by Ben Ariel
Head of Liberal Tunisian Party opines his country should normalize ties with Israel, says it would help the economy and int'l relations.
Flag of Tunisia
The lawmaker, Mounir Baator, made the comments in a televised debate with Tunisian MP Ammar Amroussia, who ripped up an Israeli flag during a parliamentary session to push his demands for a law criminalizing relations with Israel.
The debate aired on Tunisna TV on April 19 and was translated by the Middle East Media Research Institute (MEMRI).
During the debate, Baator defended his party against Amroussia's accusations that they were a "fifth column" within Tunisia, "mercenaries fighting alongside the enemies."
Baator rejected TV host Walid Zribi's suggestion that normalization of ties with Israel constituted treason, and said that normalization was in Tunisia's best interests in terms of economy and international relations and that the country's real problems were social and economic and did not pertain to the Palestinian issue.
"How was Israel affected by the tearing up of its flag? It was a meaningless gesture with no impact. He took an A4 sheet of paper and tore it up. It was nothing but a show. Why didn't you tear up the American flag?” he said.
He explained that "we are calling for normal economic relations with all countries. We believe that enmity toward Israel and love of the Palestinian cause are not Tunisia's real problems today. Tunisia's problems are social and economic."
“Whether or not you tear up the flag of the Zionist entity... By the way, it is called the State of Israel, not the Zionist entity. The State of Israel exists, it is a member in the United Nations and in all the international organizations, and its flag flies everywhere. So whether or not you tear it up is immaterial to Israel," he added.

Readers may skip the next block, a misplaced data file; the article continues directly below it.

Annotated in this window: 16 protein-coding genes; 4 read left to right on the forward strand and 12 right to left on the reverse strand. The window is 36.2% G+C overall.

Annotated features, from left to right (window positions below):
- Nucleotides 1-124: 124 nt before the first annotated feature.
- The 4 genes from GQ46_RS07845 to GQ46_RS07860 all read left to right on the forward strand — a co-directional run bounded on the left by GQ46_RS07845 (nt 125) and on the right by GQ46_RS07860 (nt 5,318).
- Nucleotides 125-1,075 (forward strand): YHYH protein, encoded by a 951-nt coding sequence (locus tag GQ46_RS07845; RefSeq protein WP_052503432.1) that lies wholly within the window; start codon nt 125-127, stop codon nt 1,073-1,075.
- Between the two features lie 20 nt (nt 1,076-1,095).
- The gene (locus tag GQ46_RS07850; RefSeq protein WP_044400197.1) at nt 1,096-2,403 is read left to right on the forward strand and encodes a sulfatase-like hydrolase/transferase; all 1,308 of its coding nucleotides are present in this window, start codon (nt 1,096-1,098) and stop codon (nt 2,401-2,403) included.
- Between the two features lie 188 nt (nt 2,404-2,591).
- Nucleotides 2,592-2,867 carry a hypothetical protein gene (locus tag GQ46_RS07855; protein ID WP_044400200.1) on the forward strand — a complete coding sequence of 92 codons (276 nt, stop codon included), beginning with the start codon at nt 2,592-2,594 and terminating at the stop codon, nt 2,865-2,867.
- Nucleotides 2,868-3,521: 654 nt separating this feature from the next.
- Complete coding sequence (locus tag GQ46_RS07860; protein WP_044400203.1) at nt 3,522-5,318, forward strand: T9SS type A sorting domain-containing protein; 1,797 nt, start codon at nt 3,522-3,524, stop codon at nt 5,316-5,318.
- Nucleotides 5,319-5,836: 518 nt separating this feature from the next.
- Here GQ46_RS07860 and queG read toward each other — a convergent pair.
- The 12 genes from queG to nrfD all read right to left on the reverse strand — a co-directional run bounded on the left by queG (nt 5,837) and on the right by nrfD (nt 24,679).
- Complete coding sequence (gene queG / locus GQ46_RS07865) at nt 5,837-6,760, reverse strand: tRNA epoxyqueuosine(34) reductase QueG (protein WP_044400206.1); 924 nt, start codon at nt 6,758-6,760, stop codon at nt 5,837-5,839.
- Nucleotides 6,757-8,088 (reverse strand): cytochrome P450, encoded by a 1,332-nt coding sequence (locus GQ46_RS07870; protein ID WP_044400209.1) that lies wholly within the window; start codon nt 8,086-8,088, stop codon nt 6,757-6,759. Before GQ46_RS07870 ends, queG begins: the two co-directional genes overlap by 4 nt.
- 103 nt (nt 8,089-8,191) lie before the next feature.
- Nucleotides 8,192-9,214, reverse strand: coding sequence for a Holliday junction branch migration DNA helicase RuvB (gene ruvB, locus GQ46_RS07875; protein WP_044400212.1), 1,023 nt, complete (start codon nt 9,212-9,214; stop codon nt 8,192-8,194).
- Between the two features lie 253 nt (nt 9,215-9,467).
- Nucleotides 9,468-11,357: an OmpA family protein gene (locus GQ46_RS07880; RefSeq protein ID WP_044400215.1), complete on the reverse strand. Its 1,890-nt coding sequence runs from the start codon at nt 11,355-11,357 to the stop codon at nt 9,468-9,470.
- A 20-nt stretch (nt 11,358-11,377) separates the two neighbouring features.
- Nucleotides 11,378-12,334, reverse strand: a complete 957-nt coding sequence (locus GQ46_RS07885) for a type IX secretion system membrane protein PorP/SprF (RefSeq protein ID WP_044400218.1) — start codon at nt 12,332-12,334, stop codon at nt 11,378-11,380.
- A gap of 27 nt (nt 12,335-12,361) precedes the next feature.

Tunisia, like most Arab countries, does not have diplomatic relations with Israel.
In 1996, Tunisia and Israel opened interest sections in each other's country, but Tunis froze relations in 2000 in protest against Israel's response to the Second Intifada.
In 2014, Tunisia's tourism minister faced criticism from parliamentarians over a trip to Israel she took in 2006 to take part in a UN training program for Palestinian Arab youths.
She, along with another minister, also faced censure later that year after being accused of promoting "normalization" with Israel. Those motions were withdrawn.
Last year, Tunisia banned the film "Wonder Woman" which stars Israeli actress Gal Gadot, because Gadot had defended Israel's counterterorism Operation Protective Edge on Facebook.
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